The dream of discovering buried treasure came true for a California couple who found a real pot of gold while walking their dog. The largest such hoard ever found in the U.S. is comprised of 1,411 gold coins, minted between 1847 and 1894, worth an estimated $10 million in today's marketInquiry Online
According to an interview given to the coin company that will market the hoard, the discovery was made on a path they had used for years. Spotting the side of a rusted can barely emerging from a hillside, they dug it out with a stick and carried it home. Subsequent trips to the site turned up several more treasure-filled cans
Most of the coins are $20 gold pieces, known as double eagles. All of those were made at the San Francisco mint, founded in 1854 to process the nuggets that prospectors were finding in the newly discovered California gold fields
"Before the California gold rush, there were discoveries [of gold] in North Carolina and Georgia in the early 1800s—not on the same scale, of course, but enough to cause rushes to those places," said Douglas Mudd, the director and curator of the American Numismatic Association's Money Museum, in a phone interview
"The U.S. government then opened two mints—one in Charlotte and the other in Dahlonega," he explained. Before that time, the mint in Philadelphia was the country's only such facility, established in 1792 when the city was the national capital
At the start of the U.S. Civil War, the Confederate government took over the mints in North Carolina and Georgia. But by then, the East Coast gold had mostly played out, and the mints closed after the end of the war
Aside from sheer quantity, one of the extraordinary features of the Saddle Ridge Hoard is the condition of the coins. "They are in very good shape—they don't show a whole lot of wear," says Mudd. "Some of them probably haven't circulated at all."
Condition affects the value of a coin, as does rarity. In 1860, for example, San Francisco produced more gold double eagles than it did in 1866, so coins from the latter year have added value. One of the finest double eagles from the Saddle Ridge Hoard, minted in 1866, has an estimated value of $1 million
A researcher with the time and interest, who knows the location of the find, might uncover an answer. Property records would record the owner of the land in the late 1800s, says Mudd. That might be one clue. And a search through newspapers of the time could turn up a report of money gone missing. There might even have been a local tradition of buried treasure recorded somewhere
"You get a lot of hoards in Europe—coins buried for hundreds or thousands of years," says Mudd, "but they're less common in the U.S. Our history isn't that long, and for most of the time we've had banks, so people have tended to put their money there."
The occasional cache of Spanish pieces of eight comes to light in the Southwest. Or a modest collection of colonial coins is uncovered. Finding "60, 70, 200 coins—yes," says Mudd. "1,400? That's exceptional."
In 1985, construction workers in Jackson, Tennessee, unearthed 300 gold coins in almost mint condition. The workers quickly took them to banks for cash, traded them for jewelry, and in one case even exchanged some for a used car. A book called Gold Is the Key, published in 2012, makes the case that the coins are linked to a local bank robbery and murder in 1859
Most discoveries wouldn't have such a dramatic backstory, and are rare occurrences anyway. Still, people who sweep metal detectors over fields as a hobby, and backyard dog walkers casually kicking up a bit of dirt, can always hope for a lucky strike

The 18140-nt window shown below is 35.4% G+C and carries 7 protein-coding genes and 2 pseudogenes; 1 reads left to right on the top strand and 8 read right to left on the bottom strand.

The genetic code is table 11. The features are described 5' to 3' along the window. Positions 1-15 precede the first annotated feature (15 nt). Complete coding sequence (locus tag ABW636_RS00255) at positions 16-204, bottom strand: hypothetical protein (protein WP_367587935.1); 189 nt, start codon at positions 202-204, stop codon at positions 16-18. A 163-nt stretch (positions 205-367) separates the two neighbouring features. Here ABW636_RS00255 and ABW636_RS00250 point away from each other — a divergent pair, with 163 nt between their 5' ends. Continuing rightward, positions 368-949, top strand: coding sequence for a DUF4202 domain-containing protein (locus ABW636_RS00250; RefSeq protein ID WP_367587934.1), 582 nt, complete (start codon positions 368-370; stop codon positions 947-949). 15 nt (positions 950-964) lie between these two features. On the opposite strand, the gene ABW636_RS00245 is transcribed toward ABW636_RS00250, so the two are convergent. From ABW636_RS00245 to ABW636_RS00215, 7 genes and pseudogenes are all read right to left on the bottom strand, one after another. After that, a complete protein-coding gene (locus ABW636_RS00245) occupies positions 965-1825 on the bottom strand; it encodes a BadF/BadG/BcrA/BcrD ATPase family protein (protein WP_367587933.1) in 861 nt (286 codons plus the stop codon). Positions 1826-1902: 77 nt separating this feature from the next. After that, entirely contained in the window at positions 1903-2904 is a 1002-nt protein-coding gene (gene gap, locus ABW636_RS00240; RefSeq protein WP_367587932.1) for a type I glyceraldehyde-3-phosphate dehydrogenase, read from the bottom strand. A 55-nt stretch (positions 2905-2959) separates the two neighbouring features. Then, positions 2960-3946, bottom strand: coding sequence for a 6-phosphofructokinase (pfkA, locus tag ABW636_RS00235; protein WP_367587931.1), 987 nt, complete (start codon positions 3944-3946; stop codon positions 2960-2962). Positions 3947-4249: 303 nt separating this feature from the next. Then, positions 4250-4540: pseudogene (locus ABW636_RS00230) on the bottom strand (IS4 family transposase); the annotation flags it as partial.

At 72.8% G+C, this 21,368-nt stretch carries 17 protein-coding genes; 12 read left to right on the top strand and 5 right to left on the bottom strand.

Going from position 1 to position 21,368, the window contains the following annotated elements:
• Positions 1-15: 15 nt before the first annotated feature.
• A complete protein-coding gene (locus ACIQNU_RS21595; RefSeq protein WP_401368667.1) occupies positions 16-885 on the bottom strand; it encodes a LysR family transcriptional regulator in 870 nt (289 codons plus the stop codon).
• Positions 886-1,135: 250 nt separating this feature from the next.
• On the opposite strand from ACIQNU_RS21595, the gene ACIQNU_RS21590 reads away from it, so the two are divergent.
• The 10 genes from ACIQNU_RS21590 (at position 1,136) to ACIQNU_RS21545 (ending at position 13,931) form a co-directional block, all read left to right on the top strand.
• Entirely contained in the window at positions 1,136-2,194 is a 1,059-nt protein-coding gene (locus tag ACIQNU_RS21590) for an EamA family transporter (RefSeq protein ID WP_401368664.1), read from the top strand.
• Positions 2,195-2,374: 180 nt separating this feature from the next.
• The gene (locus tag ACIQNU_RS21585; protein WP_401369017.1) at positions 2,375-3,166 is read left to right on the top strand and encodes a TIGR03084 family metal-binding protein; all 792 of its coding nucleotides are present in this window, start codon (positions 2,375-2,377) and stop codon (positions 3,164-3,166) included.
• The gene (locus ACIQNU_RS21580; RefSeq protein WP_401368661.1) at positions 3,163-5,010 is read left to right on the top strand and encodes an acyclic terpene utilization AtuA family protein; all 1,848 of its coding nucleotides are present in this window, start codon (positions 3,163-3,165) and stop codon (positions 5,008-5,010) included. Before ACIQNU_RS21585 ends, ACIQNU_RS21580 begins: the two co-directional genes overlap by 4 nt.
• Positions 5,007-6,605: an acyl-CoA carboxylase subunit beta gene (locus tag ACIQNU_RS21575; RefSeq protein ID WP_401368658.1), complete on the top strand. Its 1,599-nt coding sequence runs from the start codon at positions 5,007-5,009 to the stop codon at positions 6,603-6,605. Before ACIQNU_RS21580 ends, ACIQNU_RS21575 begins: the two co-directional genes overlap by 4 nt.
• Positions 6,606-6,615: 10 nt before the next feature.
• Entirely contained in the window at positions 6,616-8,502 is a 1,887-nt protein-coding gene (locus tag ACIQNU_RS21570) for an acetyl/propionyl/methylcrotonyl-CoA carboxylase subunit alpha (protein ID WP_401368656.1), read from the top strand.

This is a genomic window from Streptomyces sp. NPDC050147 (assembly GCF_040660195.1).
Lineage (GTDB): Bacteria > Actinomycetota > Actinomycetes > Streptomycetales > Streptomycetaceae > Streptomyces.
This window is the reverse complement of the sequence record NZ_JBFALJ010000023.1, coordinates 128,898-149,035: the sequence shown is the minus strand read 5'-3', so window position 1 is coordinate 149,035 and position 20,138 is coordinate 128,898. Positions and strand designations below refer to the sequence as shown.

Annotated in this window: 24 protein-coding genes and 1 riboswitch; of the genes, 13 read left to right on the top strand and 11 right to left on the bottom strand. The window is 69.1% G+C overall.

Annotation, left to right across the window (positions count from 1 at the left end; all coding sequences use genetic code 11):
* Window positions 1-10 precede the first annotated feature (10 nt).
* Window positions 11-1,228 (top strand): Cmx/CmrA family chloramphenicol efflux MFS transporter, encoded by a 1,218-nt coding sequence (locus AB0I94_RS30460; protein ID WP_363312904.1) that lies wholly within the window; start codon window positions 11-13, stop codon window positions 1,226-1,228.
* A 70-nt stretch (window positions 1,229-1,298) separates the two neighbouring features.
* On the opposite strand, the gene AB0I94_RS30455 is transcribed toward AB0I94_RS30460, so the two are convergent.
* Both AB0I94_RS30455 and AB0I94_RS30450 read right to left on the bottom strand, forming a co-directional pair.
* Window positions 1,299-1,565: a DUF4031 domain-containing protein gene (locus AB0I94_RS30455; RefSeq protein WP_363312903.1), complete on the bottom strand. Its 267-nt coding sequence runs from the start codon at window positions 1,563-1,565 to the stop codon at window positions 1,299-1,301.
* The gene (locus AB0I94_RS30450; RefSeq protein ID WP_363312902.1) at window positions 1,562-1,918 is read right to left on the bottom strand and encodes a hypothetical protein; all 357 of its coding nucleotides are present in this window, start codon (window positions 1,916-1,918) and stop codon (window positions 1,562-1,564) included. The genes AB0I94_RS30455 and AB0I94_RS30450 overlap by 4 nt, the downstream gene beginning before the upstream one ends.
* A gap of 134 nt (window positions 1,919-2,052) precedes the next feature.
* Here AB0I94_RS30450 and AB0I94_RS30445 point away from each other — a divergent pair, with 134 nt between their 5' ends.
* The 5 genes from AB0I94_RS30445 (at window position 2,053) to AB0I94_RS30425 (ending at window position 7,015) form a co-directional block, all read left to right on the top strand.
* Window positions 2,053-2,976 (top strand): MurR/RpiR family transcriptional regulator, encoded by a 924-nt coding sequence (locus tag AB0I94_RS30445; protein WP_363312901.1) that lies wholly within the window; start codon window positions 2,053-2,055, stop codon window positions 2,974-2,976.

A prospector made an extraordinary discovery yesterday, when he found an "incredibly rare" 12-pound (5.5-kilogram) gold nugget under only 23 inches of dirt. The total price for such a happy unearthing: a whopping $300,000. And he found it in a place where hundreds searched before, all thanks to state-of-the-art technology.
And it could be even more than that. At current market prices, 12 pounds of gold will get you 298,697 US dollars but, apparently it can reach a higher price because it's such a weird discovery. Geologists are impressed by the finding, which looks like howling jackal to me
The anonymous prospector discovered the nugget in a field near the city of Ballarat, located on the Great Dividing Range in the state of Victoria, Australia, by the Yarrowee River. It's 8.66 inches (22 centimeters) on its longest side
Cordell Kent, the owner of the Ballarat Mining Exchange Gold Shop, told the courier mail that the prospector was shocked by the discovery, just as much as himself: "He thought he had detected the bonnet of a car when he saw a glint of gold. He cleaned the top of it and the gold kept expanding and expanding... he saw more and more gold... he couldn't believe what he was seeing [...] We've got 800 local prospectors on our records. I cannot remember the last time we saw a nugget of this size."
Kent says that, surprisingly, Ballarat is still producing big nuggets after 162 years of gold rush. But this nugget is outstanding. The prospector found it in a nearby place where hundreds of gold diggers have searched before, which makes the event even more surprising. He believes that the difference may have been the equipment. The gold digger used a Minelab GPX-5000, a state-of-the-art metal detector that goes for about $5,200. According to its marketing description:
The GPX 5000 sets the new benchmark in gold detecting technology. With an amazing range of features and functions the GPX 5000 is not only superior to its predecessor, the GPX-4500, and is in a class of its own. Featuring Minelab's exclusive technologies, Multi Period Sensing (MPS), Dual Voltage Technology (DVT) and Smart Electronic Timing Alignment (SETA), the high performance GPX 5000 is capable of finding more gold than ever before. From sub-gram nuggets to the elusive 'retirement nugget' and everything in between, with the GPX 5000, you can find it
New improved electronics, new Soil/Timings and an amazing range of features combined with the legendary GPX ability to ‘see through ground' mineralisation, gives you a significant Depth Advantage over other detectors
It was found by John Deason and Richard Oates in 1869 near Moliagul, Victoria, Australia. It was 171.9 pounds (78 kilograms) gross, 156 pounds (71.0 kilograms) net. The previous record belonged to the Welcome Nugget, which was also found in Ballarat. The gold nuggets in Australia are the purest in the world, "often are 23K or slightly higher." [Courier Mail and Wikipedia]